“The decision was made on a Friday that I was leaving, and then on Tuesday, I was already on the plane to come here,” Figueroa said. “My parents decided, ‘Why not? This seems to be the opportunity. Let’s give her that.’”
Florida has taken in nearly 8,000 students since the hurricane. New York has enrolled nearly 2,200 students, and Connecticut has the third largest number of Puerto Rican students at about 2,000. Florida has a larger proportion of students living in Federal Emergency Management Agency-funded hotel rooms.
Florida is the only state that accepted Puerto Rico’s proposal to get into a host-state agreement and collaborate on transferring students’ records, said FEMA Deputy Federal Coordinating Officer Justo Hernandez.
Florida is also the only state that requested FEMA reimbursement for the costs of taking in students.
Despite the challenges inherent in taking in new students, many of whom do not speak English, Florida schools worked hard to “make it happen” in the middle of the school year, said Hillsborough County Public Schools board member Susan Valdez, who represents Sickles High School’s district where Figueroa is a student. Valdez also said the school is focused on helping students first and knows it will take a long time to get federal reimbursement.
“[If] company comes and you’re in the middle of dinner, [you’d say,] ‘Hey, come on, sit down,’ and we’d share what we have,” Valdez said. “That’s what we’ve done here. It’s just been that spirit of collaboration all along.”
Figueroa is one of nearly 1,100 Puerto Rican students who moved to Hillsborough County after the storm to continue their education. The Hillsborough school system serves approximately 260,000 students and is the eighth largest school system in the United States.
Valdez said enrolling students from Puerto Rico was a straightforward process because of their U.S. citizenship. While students were required to obtain physicals and receive vaccinations to enroll in Hillsborough County schools, nurses and physicians on staff worked with them to make sure they met the enrollment requirements.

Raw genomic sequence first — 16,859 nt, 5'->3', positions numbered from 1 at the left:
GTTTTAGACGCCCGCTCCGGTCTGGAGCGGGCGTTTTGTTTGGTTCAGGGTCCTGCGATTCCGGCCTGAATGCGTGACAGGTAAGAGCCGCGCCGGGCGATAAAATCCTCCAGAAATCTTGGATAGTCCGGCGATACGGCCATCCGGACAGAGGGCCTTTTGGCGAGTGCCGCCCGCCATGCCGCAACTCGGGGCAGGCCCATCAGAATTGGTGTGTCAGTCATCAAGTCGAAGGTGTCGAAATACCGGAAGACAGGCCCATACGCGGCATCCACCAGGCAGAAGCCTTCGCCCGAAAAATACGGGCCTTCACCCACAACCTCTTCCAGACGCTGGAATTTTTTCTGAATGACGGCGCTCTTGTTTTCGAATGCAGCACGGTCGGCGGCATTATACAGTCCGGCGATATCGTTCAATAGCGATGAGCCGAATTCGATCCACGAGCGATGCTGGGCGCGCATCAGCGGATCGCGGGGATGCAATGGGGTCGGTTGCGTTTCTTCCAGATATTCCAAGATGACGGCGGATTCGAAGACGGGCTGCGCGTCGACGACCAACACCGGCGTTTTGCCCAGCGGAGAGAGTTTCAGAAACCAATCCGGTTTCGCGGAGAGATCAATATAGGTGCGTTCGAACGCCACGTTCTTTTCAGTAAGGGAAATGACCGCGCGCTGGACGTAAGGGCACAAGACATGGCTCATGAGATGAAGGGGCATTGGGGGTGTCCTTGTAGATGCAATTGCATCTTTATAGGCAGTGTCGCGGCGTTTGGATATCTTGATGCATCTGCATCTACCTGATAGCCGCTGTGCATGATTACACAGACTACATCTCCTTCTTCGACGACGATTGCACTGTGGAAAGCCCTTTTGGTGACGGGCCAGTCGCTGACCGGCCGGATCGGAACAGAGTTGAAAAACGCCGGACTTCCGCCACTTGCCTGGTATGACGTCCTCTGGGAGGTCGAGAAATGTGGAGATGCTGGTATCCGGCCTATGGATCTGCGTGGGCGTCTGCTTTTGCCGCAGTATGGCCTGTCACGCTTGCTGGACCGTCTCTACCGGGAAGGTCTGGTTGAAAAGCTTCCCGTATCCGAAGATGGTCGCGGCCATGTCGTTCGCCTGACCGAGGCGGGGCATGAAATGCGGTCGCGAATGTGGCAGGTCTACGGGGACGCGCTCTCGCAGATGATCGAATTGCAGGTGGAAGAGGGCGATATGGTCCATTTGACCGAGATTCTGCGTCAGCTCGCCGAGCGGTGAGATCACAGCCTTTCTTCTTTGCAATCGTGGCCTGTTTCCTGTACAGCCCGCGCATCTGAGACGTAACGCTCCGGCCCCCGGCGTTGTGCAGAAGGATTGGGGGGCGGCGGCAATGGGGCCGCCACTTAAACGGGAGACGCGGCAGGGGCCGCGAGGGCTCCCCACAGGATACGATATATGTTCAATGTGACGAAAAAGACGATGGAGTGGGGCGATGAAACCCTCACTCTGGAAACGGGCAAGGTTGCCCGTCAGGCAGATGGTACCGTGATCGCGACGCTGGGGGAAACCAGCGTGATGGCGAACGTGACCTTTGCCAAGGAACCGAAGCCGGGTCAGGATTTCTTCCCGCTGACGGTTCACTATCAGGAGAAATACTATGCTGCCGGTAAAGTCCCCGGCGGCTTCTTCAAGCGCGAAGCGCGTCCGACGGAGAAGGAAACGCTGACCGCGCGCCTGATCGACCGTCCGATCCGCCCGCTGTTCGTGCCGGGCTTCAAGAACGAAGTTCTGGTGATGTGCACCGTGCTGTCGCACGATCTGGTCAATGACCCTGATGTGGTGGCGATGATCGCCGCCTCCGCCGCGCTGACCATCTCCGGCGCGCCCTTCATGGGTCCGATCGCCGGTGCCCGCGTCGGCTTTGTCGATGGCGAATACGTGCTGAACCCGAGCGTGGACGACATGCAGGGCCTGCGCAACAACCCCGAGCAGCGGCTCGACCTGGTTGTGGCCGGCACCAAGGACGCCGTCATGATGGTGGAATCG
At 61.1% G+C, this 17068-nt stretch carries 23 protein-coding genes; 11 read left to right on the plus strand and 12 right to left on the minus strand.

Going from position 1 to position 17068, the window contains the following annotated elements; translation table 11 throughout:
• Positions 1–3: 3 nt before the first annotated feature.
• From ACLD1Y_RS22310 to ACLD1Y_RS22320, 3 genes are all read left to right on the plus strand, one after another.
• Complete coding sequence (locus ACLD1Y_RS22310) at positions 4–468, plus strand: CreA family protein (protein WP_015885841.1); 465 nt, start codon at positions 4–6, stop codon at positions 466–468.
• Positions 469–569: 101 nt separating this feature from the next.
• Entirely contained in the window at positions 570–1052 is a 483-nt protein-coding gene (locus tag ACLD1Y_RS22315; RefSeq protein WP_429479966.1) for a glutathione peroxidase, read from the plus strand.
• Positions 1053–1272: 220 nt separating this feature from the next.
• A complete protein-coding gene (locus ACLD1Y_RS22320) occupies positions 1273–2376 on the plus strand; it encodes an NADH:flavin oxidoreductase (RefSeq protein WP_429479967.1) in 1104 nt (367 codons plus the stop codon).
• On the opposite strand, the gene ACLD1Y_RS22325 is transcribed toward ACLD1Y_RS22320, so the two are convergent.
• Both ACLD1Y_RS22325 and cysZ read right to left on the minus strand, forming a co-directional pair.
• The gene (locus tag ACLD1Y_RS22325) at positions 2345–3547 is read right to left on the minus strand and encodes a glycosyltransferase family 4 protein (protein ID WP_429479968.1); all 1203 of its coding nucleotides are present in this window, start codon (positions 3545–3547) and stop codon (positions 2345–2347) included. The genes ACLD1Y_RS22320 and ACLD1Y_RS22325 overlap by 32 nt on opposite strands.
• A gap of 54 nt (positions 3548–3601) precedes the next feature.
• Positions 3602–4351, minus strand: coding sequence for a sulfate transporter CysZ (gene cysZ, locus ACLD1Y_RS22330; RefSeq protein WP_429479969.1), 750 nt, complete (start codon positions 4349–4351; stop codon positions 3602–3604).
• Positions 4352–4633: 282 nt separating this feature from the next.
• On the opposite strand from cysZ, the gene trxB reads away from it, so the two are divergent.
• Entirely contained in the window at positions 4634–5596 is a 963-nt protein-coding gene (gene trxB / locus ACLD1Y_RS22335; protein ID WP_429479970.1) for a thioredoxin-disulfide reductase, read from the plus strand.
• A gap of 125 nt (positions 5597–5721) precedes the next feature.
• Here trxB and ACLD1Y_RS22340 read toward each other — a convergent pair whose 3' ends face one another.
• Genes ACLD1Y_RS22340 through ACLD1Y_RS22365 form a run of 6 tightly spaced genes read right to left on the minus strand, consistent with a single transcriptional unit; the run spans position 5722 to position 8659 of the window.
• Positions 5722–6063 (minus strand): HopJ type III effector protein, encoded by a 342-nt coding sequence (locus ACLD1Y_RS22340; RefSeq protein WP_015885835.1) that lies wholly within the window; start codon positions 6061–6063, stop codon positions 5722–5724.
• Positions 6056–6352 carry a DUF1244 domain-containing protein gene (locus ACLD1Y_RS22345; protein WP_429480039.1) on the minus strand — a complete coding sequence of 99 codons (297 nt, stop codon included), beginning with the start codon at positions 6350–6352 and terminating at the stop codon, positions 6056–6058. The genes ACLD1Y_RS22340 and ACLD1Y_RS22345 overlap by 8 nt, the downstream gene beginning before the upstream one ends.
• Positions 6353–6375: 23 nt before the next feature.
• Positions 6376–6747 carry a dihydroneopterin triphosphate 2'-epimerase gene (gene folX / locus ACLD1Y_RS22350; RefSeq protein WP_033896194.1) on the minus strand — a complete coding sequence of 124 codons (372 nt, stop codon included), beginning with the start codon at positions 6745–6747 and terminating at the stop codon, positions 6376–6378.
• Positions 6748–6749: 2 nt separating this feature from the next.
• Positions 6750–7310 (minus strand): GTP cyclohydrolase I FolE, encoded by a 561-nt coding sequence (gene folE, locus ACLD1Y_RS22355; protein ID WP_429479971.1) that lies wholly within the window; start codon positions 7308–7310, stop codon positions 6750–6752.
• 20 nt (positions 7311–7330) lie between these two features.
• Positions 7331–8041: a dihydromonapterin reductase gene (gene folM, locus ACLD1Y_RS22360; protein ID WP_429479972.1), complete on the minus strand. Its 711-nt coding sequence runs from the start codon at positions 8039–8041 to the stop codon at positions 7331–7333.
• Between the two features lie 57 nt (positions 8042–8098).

“We were expecting families to come, and immediately the district staff got together and we started to work in collaboration with the other agencies and start to prepare,” Valdez said.
Since October, Sickles High has had between 15 and 20 Puerto Rican students enrolled at any given time, said Principal Mary Freitas. The number fluctuates because students may return home or arrive in Florida depending on recovery conditions on the island.
While Figueroa will receive her diploma from Sickles High, graduating seniors may also receive diplomas issued by their high schools in Puerto Rico after completing credit requirements in the U.S.
“Despite all of the support, however, some Puerto Rican students said they still had a hard time adjusting to their new schools and new lives.
Figueroa said the chaos of moving homes and adjusting distracted her for the first three weeks, but her emotions caught up with her eventually.
“I didn’t think I was very close with my mom, but it turns out I am,” Figueroa said. “It was not easy. I cried a lot, because, you know, that’s part of it.”
Figueroa is fluent in both English and Spanish, and was ahead on her credit requirements when she got to Florida. But other students who aren’t as fluent in English struggle with the language barrier.
Carlos Velazquez, 14, who attends Howard W. Blake High School in Hillsborough County, doesn’t read or write in English. But all of his courses, including physics, math, and literature, are taught by English-speaking teachers, while only one teacher is available to help Spanish-speaking students understand their coursework.
This is the second high school Velazquez has attended in Florida since fall. He didn’t like his first school, and was having trouble making friends. His mom was able to switch him to a new high school, where he said he is having a better learning experience.
But for Figueroa, school helps restore a sense of normalcy in her life.
“School gave me something else to think about. It kept me occupied because I had to get on with all the semester’s work,” Figueroa said.
Though she was shocked by students’ pink hair, piercings, and other sartorial flourishes — “In private schools [in Puerto Rico], they don’t even let you paint your nails!” — she learned to embrace the diversity.
While she now feels more at home in Sickles High, Figueroa said she hasn’t forgotten the devastation that Hurricane Maria caused in Puerto Rico and what she feels has been an inadequate response by the American government.
“My mom has been without light since Hurricane Irma,” she said. “She spent 141 days without light. If that happened in the U.S., I think the most amount of days you could’ve been out is, like, a day.”
As she fills out college applications, like the other seniors at Sickles, Puerto Rico’s plight has changed her college plans. She had planned to major in psychology, but now wants to pursue a career in advocacy for minority rights.
She remembers the video of President Donald Trump throwing paper towels to hurricane victims during his visit to the island as an example of what she wants to fight against.
“You don’t do that — we’re American citizens, too,” she said. “I just wanted to do something for Hispanics. Maybe that’s what I’m meant to do.”